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Banking watchdog just made it harder to get a loan

Close up of Australian $100 note. Aerial view of houses on Australian coastal headland.
The housing watchdog has taken steps to curb risky lending. (Images: Getty).

Australia’s lending regulator has cracked down on risky lending by increasing the interest rate buffer borrowers need to be able to meet to receive a loan.

The Australian Prudential Regulation Authority (APRA) told banks and other authorised lenders on Wednesday that borrowers will now need to be able to meet repayments at least 3 per cent higher than the loan product rate.

Previously, borrowers needed to be able to pay an interest rate up to 2.5 per cent higher. According to APRA, that means the maximum borrowing capacity for the average borrower will reduce by around 5 per cent.


The decision is backed by Treasury, the Reserve Bank of Australia and the Australian Securities and Investments Commission, which together make up the Council of Financial Regulators.

“APRA is focused on ensuring the financial system remains safe, and that banks are lending to borrowers who can afford the level of debt they are taking on – both today and into the future,” APRA chair Wayne Byres said.

“While the banking system is well capitalised and lending standards overall have held up, increases in the share of heavily indebted borrowers, and leverage in the household sector more broadly, mean that medium-term risks to financial stability are building.”

The RBA on Tuesday maintained its record low 0.10 per cent official cash rate, at the same time as Australian home values record their fastest pace of annual growth in 32 years.

More than 20 per cent of new loans approved in the June 2021 quarter were more than six times the borrowers’ income, APRA noted. It expects housing credit growth to continue outpacing household income growth.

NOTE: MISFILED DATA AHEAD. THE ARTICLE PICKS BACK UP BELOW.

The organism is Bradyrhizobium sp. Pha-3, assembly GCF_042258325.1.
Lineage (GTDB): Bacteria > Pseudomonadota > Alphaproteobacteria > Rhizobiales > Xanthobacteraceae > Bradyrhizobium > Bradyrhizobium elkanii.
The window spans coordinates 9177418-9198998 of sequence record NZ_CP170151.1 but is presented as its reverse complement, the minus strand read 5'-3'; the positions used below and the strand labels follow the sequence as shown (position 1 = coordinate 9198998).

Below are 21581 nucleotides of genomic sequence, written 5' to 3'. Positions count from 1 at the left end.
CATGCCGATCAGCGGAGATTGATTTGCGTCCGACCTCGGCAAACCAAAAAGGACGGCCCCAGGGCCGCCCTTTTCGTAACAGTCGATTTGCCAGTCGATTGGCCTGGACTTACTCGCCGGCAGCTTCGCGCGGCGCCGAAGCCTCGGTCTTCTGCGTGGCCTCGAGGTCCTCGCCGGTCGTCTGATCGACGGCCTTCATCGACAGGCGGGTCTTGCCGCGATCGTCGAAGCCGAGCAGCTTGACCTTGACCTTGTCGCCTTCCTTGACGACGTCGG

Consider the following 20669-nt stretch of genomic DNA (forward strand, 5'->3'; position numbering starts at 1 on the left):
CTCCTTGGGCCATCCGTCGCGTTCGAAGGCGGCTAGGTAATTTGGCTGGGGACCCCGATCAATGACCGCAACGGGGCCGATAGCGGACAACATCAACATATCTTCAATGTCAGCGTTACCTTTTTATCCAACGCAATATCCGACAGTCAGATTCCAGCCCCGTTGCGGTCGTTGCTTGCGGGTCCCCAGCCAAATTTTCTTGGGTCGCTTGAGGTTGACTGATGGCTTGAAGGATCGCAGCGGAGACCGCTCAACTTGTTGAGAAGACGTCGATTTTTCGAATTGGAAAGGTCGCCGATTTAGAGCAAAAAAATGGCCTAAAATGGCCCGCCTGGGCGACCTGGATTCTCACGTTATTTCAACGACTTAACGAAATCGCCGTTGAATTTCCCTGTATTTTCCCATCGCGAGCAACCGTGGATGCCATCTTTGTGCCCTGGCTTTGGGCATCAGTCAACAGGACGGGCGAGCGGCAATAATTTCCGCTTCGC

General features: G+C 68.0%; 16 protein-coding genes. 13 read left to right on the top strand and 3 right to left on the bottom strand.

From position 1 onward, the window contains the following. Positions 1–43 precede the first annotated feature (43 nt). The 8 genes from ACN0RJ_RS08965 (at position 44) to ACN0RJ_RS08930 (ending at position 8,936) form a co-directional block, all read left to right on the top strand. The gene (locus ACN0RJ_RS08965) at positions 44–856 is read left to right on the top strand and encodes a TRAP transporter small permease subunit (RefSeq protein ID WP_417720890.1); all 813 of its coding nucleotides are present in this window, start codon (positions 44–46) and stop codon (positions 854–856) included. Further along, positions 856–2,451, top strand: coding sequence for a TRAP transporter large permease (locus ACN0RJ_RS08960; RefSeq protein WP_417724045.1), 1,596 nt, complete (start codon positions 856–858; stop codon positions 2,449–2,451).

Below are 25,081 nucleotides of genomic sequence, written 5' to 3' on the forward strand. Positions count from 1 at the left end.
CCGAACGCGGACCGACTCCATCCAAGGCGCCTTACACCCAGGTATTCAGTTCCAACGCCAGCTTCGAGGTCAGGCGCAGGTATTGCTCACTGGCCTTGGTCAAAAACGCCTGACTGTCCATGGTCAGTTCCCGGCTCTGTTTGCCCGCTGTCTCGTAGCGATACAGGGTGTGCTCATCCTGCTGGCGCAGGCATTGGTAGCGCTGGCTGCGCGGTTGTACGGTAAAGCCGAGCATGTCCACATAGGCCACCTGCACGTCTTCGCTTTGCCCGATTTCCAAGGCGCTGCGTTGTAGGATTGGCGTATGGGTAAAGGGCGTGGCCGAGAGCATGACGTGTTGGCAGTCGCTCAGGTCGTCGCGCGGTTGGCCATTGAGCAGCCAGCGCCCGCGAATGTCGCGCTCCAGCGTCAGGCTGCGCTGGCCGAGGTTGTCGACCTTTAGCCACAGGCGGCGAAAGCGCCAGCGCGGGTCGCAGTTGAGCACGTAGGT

“With the economy expected to bounce back as lockdowns begin to be lifted around the country, the balance of risks is such that stronger serviceability standards are warranted,” Byres said.

The regulator had been cautious of changing serviceability buffers while large parts of Australia were in lockdown, and many were experiencing lower incomes.

However, it said that as lockdowns are gradually winding down, now was the time to step in.

It expects its decision to hit investors hardest, as investors tend to take on larger mortgages relative to their deposits, and may already have other debts.

“On the other hand, first home buyers tend to be under-represented as a share of borrowers borrowing a high multiple of their income as they tend to be more constrained by the size of their deposit,” APRA said.

APRA’s decision comes after both Treasurer Josh Frydenberg and the RBA confirmed that lending standards and house prices were in their sights.

APRA said it will continue watching the residential lending sector and take further action if needed, warning that overly leveraged borrowers will be less resilient if they face a loss in income or increase in rates.

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